A love letter to my son
Everything changed on 26th November 2011. In the midst of blood, sweat and tears of joy my body joined billions of other women before me as I gave birth to you, my son, my firstborn. So common but yet so extraordinary. That day I was the weakest and the strongest all at once. I was a kitten and a lioness. I wanted to protect this little flicker of light at any cost. I felt a new bond with all other new mums that must be feeling all these feelings too.
That first year with you on my chest was an emotional blur of nursing, deep love, worry and sleep deprivation. The fragility of life was brought to the fore as my mum passed away the day before you turned one. Life and death met each other almost at the door. One came and one left. So common but yet so extraordinary.
In the year 2050 you will be 39 years old, exactly the same age as I am now. Maybe you’ll have kids of your own (I hope so!). I wonder what the world around you will look like and if you’ll be safe. I wonder where you will be living. In fact, I’m terrified of where scientists are telling us we are headed at current rates with escalating levels of climate disruption. The year 2050 is significant as it’s a marker for when, at the latest, we must have transitioned our societies and be powered by close to 100% clean energy, having left dirty fossil fuels in the ground for decades already.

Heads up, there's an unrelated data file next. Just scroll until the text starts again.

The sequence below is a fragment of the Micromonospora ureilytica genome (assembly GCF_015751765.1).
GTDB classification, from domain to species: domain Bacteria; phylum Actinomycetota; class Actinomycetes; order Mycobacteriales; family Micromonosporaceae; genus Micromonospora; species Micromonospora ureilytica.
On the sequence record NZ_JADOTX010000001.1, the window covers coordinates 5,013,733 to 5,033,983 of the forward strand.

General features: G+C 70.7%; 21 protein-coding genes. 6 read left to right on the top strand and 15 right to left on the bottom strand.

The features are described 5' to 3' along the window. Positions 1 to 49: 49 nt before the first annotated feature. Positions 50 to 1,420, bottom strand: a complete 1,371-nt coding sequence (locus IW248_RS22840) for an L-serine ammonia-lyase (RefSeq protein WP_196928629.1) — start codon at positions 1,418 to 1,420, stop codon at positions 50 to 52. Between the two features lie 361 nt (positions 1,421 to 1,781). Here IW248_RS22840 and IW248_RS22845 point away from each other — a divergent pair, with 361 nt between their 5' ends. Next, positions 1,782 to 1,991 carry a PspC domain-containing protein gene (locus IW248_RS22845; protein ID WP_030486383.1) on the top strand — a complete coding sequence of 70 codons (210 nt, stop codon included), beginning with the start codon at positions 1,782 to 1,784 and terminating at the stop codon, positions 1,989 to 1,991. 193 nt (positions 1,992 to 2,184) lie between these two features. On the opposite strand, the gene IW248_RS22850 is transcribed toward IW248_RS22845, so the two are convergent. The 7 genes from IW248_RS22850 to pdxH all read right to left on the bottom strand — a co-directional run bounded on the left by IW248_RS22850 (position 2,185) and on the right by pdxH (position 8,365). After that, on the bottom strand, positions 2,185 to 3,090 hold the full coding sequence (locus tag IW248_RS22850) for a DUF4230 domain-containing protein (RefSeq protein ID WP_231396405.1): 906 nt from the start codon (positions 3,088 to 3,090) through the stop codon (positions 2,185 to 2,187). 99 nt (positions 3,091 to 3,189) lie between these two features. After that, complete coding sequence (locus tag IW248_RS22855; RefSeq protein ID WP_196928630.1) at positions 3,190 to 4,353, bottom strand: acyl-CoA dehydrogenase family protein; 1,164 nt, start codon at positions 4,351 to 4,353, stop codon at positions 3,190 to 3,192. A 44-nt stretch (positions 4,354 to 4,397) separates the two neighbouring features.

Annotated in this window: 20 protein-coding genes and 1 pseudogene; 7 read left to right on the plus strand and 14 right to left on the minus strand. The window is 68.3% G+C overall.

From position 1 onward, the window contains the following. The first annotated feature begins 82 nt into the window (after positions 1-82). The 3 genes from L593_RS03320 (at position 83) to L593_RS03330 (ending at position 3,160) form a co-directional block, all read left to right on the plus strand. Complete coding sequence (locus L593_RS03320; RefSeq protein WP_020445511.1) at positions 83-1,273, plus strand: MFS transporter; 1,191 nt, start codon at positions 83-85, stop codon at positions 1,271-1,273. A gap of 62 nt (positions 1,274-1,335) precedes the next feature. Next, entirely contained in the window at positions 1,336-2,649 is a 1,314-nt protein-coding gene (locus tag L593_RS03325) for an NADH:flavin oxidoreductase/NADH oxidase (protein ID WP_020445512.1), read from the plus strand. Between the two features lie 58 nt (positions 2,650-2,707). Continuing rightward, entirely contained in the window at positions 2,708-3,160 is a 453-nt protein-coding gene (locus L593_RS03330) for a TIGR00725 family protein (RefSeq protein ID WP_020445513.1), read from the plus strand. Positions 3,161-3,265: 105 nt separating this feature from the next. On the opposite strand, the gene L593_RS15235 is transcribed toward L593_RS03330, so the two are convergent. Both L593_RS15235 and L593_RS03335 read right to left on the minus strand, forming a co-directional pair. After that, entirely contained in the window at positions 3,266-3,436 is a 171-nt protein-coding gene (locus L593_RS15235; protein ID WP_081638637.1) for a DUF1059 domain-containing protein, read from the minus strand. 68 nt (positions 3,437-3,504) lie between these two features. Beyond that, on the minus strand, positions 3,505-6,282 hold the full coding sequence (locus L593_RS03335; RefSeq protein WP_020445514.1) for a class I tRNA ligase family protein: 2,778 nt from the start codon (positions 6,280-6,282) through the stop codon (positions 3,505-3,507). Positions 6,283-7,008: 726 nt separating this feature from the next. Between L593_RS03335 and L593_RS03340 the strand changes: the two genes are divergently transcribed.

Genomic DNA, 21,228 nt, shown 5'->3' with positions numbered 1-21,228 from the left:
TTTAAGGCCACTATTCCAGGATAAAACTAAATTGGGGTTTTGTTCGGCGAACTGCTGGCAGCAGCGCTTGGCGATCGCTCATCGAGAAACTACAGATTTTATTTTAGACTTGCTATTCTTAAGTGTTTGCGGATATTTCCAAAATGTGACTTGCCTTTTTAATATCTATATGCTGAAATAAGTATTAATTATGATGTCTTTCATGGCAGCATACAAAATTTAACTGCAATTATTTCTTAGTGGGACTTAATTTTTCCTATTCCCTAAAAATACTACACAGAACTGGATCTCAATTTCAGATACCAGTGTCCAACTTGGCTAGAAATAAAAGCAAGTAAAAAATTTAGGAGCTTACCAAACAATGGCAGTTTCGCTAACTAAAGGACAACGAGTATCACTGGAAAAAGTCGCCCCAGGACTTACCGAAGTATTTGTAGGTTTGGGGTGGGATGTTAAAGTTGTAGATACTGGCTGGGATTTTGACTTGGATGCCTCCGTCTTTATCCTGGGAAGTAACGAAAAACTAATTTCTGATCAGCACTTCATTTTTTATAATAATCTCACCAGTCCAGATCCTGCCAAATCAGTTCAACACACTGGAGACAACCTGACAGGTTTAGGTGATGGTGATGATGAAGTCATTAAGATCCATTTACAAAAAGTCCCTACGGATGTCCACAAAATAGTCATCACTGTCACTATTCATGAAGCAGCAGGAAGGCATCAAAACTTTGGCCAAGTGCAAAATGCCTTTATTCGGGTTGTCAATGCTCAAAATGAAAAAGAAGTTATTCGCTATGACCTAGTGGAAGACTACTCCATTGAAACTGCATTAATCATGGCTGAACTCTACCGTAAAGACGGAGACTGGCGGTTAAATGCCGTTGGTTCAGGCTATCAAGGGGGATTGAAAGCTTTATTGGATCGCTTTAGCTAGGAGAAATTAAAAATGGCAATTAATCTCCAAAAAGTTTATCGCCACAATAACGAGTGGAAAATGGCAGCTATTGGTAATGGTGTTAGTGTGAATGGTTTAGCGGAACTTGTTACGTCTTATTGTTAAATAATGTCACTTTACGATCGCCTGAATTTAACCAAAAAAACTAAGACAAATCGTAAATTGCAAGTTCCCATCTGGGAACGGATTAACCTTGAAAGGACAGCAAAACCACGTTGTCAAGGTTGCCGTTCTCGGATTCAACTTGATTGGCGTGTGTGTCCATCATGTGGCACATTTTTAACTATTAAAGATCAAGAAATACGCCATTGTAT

I hope this year is a real turning point and by the time you’re a teenager, your life is powered almost entirely by clean energy like solar and wind, and you get to enjoy clean air in whatever city you live in.
Currently, our kids are in the firing line. Climate disruption and extreme weather events such as droughts, floods and heat waves are hitting more frequently and more severely. Those most vulnerable, our kids, are being hit first and worst. Unless we take urgent action to confront climate change now, we can expect to see many disturbing impacts including:
- Climate disruption already takes 150,000 lives each year, and almost all of those deaths are among children in developing countries through weather-related disasters, heat, and respiratory infections. And eighty-eight percent of the burden of disease from climate change today is felt by children in developing countries.
- Rising temperatures and periods of drought will lead to low birth weight in infants, which is a marker of overall health.
- We will see insect-borne diseases like malaria, Dengue fever and Lyme disease spread to new areas affecting children adversely, as well as water and food-borne diseases causing diarrhea, a common killer in children in poorer countries.
As weather patterns change, crops will fail, putting more children at risk of malnutrition and hunger.
- Children are also more likely to suffer emotional trauma and psychological stress due to extreme weather events and disasters.
Finally, our kids little lungs are at risk from bad air quality exacerbating respiratory disease and asthma due to rising smog levels in urban areas, increased pollen counts and lengthening of the pollen season and smoke from wildfires. Children living near or being exposed to coal plants, oil refineries, trucks and cars, smelters and mines are the most at risk.
Climate disruption is happening now, in every country around the world, and our precious children are at the centre of this unfolding disaster. They will see the consequences of our actions and decisions we take today.
I make sure you wear a seatbelt in the car, I protect you from harmful substances wherever I can, and I watch over you when you’re swimming in the sea, and I will keep using my parent power to fight for the best possible future for you and for kids everywhere.
I love you.